This news made Dobbin grave, and he thought of our friends at Brighton, and then he was ashamed of himself that Amelia was always the first thing in his thoughts (always before anybody — before father and mother, sisters and duty — always at waking and sleeping indeed, and all day long); and returning to his hotel, he sent off a brief note to Mr. Osborne acquainting him with the information which he had received, and which might tend farther, he hoped, to bring about a reconciliation with George.

This note, despatched by the same messenger who had carried the invitation to Chopper on the previous day, alarmed the worthy clerk not a little. It was inclosed to him, and as he opened the letter he trembled lest the dinner should be put off on which he was calculating. His mind was inexpressibly relieved when he found that the envelope was only a reminder for himself. ("I shall expect you at half-past five," Captain Dobbin wrote.) He was very much interested about his employer's family; but, que voulez-vous? a grand dinner was of more concern to him than the affairs of any other mortal.

Dobbin was quite justified in repeating the General's information to any officers of the regiment whom he should see in the course of his peregrinations; accordingly he imparted it to Ensign Stubble, whom he met at the agent's, and who — such was his military ardour — went off instantly to purchase a new sword at the accoutrement-maker's. Here this young fellow, who, though only seventeen years of age, and about sixty-five inches high, with a constitution naturally rickety and much impaired by premature brandy and water, had an undoubted courage and a lion's heart, poised, tried, bent, and balanced a weapon such as he thought would do execution amongst Frenchmen. Shouting "Ha, ha!" and stamping his little feet with tremendous energy, he delivered the point twice or thrice at Captain Dobbin, who parried the thrust laughingly with his bamboo walking-stick.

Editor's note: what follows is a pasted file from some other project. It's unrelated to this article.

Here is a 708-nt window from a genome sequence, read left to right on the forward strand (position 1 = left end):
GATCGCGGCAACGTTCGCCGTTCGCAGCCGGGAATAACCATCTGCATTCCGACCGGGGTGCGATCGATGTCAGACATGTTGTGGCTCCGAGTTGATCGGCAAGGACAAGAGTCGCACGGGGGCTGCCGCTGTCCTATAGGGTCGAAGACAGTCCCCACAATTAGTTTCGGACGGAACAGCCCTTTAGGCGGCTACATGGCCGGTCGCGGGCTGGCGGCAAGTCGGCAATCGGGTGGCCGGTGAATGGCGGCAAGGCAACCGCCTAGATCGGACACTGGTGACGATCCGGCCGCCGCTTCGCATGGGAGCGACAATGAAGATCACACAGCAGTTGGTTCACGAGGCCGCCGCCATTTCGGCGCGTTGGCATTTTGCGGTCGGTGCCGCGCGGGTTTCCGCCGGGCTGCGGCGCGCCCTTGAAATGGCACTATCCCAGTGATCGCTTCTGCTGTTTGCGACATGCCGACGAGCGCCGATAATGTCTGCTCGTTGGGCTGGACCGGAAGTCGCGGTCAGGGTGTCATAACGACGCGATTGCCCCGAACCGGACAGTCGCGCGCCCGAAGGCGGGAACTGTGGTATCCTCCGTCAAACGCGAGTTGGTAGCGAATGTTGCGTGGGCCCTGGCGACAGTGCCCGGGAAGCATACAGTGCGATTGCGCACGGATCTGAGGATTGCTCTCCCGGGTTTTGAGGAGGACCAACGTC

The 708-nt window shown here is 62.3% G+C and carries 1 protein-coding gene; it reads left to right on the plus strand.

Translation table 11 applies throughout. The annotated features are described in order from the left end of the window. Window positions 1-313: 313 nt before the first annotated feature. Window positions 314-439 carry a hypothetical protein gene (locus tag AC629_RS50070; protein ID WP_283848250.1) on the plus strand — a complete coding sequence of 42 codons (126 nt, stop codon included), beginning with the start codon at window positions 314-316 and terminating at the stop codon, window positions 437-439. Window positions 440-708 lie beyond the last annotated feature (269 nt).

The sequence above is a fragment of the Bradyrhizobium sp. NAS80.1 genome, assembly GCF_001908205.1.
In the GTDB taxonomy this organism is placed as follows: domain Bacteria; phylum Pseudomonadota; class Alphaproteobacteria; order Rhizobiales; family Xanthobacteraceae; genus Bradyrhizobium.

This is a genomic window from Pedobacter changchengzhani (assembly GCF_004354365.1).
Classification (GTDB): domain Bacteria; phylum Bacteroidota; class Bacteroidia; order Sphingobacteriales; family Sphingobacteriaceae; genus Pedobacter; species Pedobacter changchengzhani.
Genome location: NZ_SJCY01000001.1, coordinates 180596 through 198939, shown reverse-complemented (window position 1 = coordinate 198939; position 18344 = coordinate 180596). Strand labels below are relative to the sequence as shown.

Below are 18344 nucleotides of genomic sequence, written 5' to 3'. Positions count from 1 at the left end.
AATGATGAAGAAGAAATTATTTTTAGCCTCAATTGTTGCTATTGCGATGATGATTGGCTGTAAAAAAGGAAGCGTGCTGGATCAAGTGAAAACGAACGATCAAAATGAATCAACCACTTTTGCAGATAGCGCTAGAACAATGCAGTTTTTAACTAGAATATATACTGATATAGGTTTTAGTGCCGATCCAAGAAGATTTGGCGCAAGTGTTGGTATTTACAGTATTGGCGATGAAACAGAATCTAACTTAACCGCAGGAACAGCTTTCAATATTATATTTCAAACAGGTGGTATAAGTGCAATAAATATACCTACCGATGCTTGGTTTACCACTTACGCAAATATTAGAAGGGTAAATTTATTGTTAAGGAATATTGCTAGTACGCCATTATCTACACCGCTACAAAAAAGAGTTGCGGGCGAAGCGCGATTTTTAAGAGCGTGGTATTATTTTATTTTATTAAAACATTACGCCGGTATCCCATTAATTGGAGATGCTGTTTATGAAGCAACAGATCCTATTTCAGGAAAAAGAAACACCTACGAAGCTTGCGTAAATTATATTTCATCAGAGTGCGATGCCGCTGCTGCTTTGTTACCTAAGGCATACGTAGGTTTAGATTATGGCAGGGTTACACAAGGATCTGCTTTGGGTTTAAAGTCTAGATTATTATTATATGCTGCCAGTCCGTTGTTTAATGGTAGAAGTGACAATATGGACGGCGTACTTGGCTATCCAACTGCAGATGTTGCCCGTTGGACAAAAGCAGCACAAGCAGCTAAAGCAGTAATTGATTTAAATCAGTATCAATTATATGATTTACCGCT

Mr. Stubble, as may be supposed from his size and slenderness, was of the Light Bobs. Ensign Spooney, on the contrary, was a tall youth, and belonged to (Captain Dobbin's) the Grenadier Company, and he tried on a new bearskin cap, under which he looked savage beyond his years. Then these two lads went off to the Slaughters', and having ordered a famous dinner, sate down and wrote off letters to the kind anxious parents at home — letters full of love and heartiness, and pluck and bad spelling. Ah! there were many anxious hearts beating through England at that time; and mothers' prayers and tears flowing in many homesteads.